The 12 best strikers in Scottish football right now

The top 12 strikers currently playing in Scottish football at the moment, as voted by members of The Terrace Scottish Football Podcast

Twelve months is certainly a long time in football. In that time, goal scorers have come and gone, while others have simply just not hit the same heights. It should also be said that there has been a steady flow of excellent striking talent coming into the league.

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Only three players have survived from the last year’s list. There is little doubt that this dozen are stronger, showing the continued improvement in Scottish football.

Rangers' Alfredo Morelos has split opinion since moving to Scotland. Picture: SNS/Alan Harvey
Rangers' Alfredo Morelos has split opinion since moving to Scotland. Picture: SNS/Alan Harvey

The forwards on the list offer a wide range of qualities, but they largely share similar traits. They are influential, focal points and scorer of goals.

So which 12 have made the list…

If you want to recall last season’s elite dozen, you can find that here.

• Click here to listen to the episode of The Terrace Scottish Football Podcast where the top 12 was debated.

12. David Templeton (Hamilton Accies)

The former Hearts and Rangers winger has had a wonderful renaissance at the SuperSeal Stadium. Templeton went through an agonising 21 months of injury hell which featured steroid jags, electrotherapy and sugar injections.The Accies forward had all but decided to retire aged 27. But thanks to his agent and a London surgeon he kept going and a cure was found.

Accies and Martin Canning gave him a new home and it’s now them who are thankful. Templeton is one of, it not the most important player in the league in terms of his influence on his own team. Hearts and Rangers fans would have witnessed a wiry winger cutting in from the left. Canning, however, has moved him infield as a support striker where he has more responsibility and influence.

Hamilton are a different team when Templeton doesn’t play. Of the 11 league games he missed Accies lost 10, to an aggregate score of 25-6. He provides the team with a star quality, that X-factor. Providing a link between midfield and attack, he takes the ball on the turn, burrows and squirms away from opponents. On top of that he possesses the shooting ability to score and vision to assist.

Best moment: Racing through on goal at Ibrox, the Hamilton forward sidestepped Wes Foderingham and knocked home, the Accies winning 2-0.

Stat: Templeton was fouled 42 times, the most for a forward.

11. Jamie Maclaren (Hibs)

While Hibs may have lost out to their rivals Hearts for the signature of Kyle Lafferty, they got their own back with the signing of Jamie Maclaren. The on loan Aussie forward was a significant improvement on Simon Murray.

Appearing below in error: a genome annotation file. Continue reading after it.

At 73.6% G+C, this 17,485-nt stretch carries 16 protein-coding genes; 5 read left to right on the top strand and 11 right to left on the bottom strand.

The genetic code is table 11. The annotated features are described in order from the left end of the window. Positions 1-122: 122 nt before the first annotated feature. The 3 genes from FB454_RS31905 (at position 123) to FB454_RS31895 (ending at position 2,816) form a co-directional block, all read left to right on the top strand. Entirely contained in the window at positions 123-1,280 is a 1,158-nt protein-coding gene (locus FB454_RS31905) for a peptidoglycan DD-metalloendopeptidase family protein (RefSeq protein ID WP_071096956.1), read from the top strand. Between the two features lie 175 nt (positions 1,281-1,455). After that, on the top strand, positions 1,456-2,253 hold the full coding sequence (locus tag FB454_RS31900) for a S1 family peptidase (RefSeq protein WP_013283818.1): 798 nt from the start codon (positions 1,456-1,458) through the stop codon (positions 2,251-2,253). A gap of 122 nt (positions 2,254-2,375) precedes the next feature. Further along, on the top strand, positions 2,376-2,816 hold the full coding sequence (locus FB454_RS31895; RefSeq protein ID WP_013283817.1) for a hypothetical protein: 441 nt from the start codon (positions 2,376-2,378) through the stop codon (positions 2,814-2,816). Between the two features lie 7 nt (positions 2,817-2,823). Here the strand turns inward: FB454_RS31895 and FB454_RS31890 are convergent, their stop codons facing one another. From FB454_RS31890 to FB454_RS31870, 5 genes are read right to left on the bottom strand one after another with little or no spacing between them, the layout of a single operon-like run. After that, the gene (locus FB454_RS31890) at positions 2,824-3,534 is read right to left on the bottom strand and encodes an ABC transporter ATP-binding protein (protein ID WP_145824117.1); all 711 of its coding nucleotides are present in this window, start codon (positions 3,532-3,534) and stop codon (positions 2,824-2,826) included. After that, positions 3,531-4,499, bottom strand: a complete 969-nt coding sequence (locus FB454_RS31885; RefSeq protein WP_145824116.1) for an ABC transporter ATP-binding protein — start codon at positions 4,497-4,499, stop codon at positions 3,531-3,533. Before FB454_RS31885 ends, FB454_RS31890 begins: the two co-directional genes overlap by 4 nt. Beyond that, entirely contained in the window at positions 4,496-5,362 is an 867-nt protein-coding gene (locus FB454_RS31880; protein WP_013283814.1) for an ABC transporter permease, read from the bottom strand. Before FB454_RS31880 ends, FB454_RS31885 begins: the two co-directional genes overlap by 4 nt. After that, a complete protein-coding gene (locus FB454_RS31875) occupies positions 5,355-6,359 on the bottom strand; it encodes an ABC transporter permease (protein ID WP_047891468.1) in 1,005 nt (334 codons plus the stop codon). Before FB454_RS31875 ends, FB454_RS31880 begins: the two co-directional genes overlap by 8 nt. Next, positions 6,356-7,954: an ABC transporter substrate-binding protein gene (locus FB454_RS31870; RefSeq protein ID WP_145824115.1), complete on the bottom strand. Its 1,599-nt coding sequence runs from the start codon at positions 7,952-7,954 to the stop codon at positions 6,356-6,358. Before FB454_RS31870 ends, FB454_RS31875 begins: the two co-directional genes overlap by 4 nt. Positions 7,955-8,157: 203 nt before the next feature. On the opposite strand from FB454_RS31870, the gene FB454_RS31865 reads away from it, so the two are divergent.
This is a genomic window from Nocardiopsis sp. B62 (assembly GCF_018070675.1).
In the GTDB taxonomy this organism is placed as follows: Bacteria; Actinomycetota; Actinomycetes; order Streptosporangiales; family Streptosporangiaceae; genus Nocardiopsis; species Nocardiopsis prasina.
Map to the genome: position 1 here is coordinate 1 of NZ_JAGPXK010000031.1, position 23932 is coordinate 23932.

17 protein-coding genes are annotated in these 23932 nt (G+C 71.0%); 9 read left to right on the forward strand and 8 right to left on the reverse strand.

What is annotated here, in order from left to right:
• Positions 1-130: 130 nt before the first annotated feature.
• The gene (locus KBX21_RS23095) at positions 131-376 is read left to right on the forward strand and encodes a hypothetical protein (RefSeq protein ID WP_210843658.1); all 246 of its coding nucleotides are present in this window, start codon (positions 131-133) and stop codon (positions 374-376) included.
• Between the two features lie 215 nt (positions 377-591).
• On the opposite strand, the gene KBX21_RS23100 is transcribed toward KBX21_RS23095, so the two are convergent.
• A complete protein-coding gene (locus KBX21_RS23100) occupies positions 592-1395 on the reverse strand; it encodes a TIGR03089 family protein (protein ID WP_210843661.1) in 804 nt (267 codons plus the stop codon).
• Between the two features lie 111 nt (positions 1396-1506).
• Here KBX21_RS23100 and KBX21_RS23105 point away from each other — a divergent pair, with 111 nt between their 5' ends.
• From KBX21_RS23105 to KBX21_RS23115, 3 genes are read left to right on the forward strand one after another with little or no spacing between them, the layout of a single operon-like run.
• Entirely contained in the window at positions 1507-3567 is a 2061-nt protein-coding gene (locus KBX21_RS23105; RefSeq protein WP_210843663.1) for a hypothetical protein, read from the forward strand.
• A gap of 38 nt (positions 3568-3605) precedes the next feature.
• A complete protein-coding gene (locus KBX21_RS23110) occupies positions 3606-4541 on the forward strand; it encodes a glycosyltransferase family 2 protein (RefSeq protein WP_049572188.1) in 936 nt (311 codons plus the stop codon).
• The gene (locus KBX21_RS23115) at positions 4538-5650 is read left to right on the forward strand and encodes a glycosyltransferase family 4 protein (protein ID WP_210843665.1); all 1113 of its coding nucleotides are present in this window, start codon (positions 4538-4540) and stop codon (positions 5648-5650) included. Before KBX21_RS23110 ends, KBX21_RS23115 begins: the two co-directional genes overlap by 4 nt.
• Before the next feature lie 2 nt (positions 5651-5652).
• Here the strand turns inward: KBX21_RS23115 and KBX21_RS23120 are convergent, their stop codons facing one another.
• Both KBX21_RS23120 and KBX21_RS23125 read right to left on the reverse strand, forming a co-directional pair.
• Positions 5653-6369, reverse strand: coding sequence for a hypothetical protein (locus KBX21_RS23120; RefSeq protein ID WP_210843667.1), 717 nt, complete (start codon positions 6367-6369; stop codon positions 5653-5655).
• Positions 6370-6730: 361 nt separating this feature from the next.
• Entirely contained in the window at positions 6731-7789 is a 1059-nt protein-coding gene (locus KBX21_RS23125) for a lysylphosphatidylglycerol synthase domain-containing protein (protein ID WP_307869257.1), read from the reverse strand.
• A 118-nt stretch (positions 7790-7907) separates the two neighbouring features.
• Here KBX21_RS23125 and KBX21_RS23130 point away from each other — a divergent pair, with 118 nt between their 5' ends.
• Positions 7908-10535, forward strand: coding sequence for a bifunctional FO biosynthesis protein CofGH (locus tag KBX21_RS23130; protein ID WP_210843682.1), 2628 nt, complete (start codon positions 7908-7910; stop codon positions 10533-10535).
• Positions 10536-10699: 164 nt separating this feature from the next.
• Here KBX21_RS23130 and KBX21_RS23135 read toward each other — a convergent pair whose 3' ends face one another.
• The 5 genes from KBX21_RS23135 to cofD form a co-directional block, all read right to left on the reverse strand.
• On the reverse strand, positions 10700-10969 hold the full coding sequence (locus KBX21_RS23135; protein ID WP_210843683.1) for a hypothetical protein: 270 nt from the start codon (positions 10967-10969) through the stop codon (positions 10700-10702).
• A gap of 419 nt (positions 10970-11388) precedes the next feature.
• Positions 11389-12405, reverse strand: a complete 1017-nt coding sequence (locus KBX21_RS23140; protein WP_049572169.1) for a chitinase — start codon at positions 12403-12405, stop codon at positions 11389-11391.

Murray had fared better than many could have expected as he made the step up from the Championship, netting 14 goals, even if eight were netted against Montrose, Ayr United and Alloa Athletic and Arbroath. However, he didn’t possess the more rounded qualities of Australian international Maclaren.

The 24-year-old didn’t quite hit the ground running in terms of goals after signing on loan from German side Darmstadt but his presence was vital as the club embarked on a run of only two defeats in 16. He stretched defences, laterally and vertically, with his running, put opponents on the back foot and contributed to the balance of the side. With his eight goals he showed he’s a player who can sniff out chances in dangerous areas and finish.

Best moment: Nothing can top his hat-trick against Rangers, his final goal completing an incredible 5-5 draw.

Stat: The best goals to minutes ratio in the league with 0.78 per 90 minutes.

10. Eamonn Brophy (Kilmarnock)

When Eammon Brophy left Hamilton for Kilmarnock and subsequently starting only one of the first 16 league fixtures there was a feeling that he would be best remembered, in terms of the top tier, for his exuberant celebration after scoring at Celtic Park. Hamilton were losing 7-0 when he scored.

Yet, like so many under Steve Clarke, his improvement is as impressive as it has been surprising. He showed signs of promise at Hamilton, a bundle of energy but not enough to hang your hat on, especially with only six top-flight goals to his name prior to his move. Now the question being asked is ‘why did Hamilton let him leave?’. You get the sense, however, that for the betterment of his career a transfer away was the smart move. He scored more Premiership goals from the start of December than he had in the previous three seasons.